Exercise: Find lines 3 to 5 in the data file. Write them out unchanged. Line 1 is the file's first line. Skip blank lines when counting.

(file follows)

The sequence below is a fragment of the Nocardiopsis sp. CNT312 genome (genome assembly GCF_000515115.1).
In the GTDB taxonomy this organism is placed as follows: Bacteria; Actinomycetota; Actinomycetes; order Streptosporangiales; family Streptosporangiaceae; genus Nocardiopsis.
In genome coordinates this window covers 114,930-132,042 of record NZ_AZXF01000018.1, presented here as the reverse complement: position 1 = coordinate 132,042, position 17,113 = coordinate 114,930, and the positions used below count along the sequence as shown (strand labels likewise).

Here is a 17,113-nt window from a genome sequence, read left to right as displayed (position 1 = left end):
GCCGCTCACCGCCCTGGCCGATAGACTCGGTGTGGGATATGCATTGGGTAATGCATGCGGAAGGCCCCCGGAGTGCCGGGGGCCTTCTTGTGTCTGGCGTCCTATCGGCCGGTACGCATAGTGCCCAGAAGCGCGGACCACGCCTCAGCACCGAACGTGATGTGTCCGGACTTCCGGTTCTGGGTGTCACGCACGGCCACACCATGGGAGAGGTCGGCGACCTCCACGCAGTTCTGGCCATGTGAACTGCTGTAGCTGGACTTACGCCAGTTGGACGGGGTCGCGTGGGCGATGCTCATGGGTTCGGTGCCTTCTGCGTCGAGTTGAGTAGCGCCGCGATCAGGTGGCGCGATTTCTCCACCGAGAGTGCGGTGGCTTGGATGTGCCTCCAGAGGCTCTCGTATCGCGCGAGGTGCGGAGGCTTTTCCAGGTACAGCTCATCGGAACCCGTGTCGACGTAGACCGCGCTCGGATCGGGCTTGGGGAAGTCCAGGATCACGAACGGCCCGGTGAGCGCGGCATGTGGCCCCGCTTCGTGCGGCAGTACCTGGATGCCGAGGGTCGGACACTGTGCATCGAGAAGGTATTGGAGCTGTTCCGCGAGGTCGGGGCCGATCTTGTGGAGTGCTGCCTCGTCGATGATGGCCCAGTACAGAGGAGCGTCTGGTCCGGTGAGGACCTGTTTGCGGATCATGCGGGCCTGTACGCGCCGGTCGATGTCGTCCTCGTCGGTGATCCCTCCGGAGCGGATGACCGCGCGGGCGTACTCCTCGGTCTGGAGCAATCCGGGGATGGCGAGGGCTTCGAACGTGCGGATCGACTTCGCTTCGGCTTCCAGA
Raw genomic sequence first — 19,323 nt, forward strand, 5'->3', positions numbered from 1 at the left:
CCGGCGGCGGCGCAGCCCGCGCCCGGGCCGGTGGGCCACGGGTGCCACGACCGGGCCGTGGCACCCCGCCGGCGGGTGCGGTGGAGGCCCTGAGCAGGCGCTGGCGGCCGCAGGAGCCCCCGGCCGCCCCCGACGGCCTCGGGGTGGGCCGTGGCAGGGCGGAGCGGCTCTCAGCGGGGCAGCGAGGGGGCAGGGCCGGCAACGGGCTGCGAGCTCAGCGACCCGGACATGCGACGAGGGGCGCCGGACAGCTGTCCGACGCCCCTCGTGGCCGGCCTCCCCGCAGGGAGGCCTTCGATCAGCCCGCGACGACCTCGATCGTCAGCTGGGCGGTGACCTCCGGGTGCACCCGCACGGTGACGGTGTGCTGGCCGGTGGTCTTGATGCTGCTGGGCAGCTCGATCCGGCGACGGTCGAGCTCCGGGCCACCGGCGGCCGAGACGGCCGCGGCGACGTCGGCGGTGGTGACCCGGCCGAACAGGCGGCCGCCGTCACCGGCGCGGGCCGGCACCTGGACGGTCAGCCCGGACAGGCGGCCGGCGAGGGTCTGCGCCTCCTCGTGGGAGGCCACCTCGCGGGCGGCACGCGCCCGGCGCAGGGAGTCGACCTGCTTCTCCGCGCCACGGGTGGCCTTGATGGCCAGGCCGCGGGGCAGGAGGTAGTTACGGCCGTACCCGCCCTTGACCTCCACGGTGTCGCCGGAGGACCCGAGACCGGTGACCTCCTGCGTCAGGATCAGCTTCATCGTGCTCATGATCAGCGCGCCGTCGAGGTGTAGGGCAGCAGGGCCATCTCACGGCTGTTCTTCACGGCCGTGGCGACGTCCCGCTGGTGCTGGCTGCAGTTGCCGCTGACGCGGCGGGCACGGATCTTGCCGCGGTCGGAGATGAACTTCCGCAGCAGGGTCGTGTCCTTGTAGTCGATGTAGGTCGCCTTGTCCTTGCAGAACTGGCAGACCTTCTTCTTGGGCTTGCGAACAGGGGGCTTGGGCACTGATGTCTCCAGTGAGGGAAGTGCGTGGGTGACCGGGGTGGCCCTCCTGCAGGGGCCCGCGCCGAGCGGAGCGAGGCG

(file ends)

In genome coordinates this window covers 114,930-132,042 of record NZ_AZXF01000018.1, presented here as the reverse complement: position 1 = coordinate 132,042, position 17,113 = coordinate 114,930, and the positions used below count along the sequence as shown (strand labels likewise).

Here is a 17,113-nt window from a genome sequence, read left to right as displayed (position 1 = left end):
GCCGCTCACCGCCCTGGCCGATAGACTCGGTGTGGGATATGCATTGGGTAATGCATGCGGAAGGCCCCCGGAGTGCCGGGGGCCTTCTTGTGTCTGGCGTCCTATCGGCCGGTACGCATAGTGCCCAGAAGCGCGGACCACGCCTCAGCACCGAACGTGATGTGTCCGGACTTCCGGTTCTGGGTGTCACGCACGGCCACACCATGGGAGAGGTCGGCGACCTCCACGCAGTTCTGGCCATGTGAACTGCTGTAGCTGGACTTACGCCAGTTGGACGGGGTCGCGTGGGCGATGCTCATGGGTTCGGTGCCTTCTGCGTCGAGTTGAGTAGCGCCGCGATCAGGTGGCGCGATTTCTCCACCGAGAGTGCGGTGGCTTGGATGTGCCTCCAGAGGCTCTCGTATCGCGCGAGGTGCGGAGGCTTTTCCAGGTACAGCTCATCGGAACCCGTGTCGACGTAGACCGCGCTCGGATCGGGCTTGGGGAAGTCCAGGATCACGAACGGCCCGGTGAGCGCGGCATGTGGCCCCGCTTCGTGCGGCAGTACCTGGATGCCGAGGGTCGGACACTGTGCATCGAGAAGGTATTGGAGCTGTTCCGCGAGGTCGGGGCCGATCTTGTGGAGTGCTGCCTCGTCGATGATGGCCCAGTACAGAGGAGCGTCTGGTCCGGTGAGGACCTGTTTGCGGATCATGCGGGCCTGTACGCGCCGGTCGATGTCGTCCTCGTCGGTGATCCCTCCGGAGCGGATGACCGCGCGGGCGTACTCCTCGGTCTGGAGCAATCCGGGGATGGCGAGGGCTTCGAACGTGCGGATCGACTTCGCTTCGGCTTCCAGA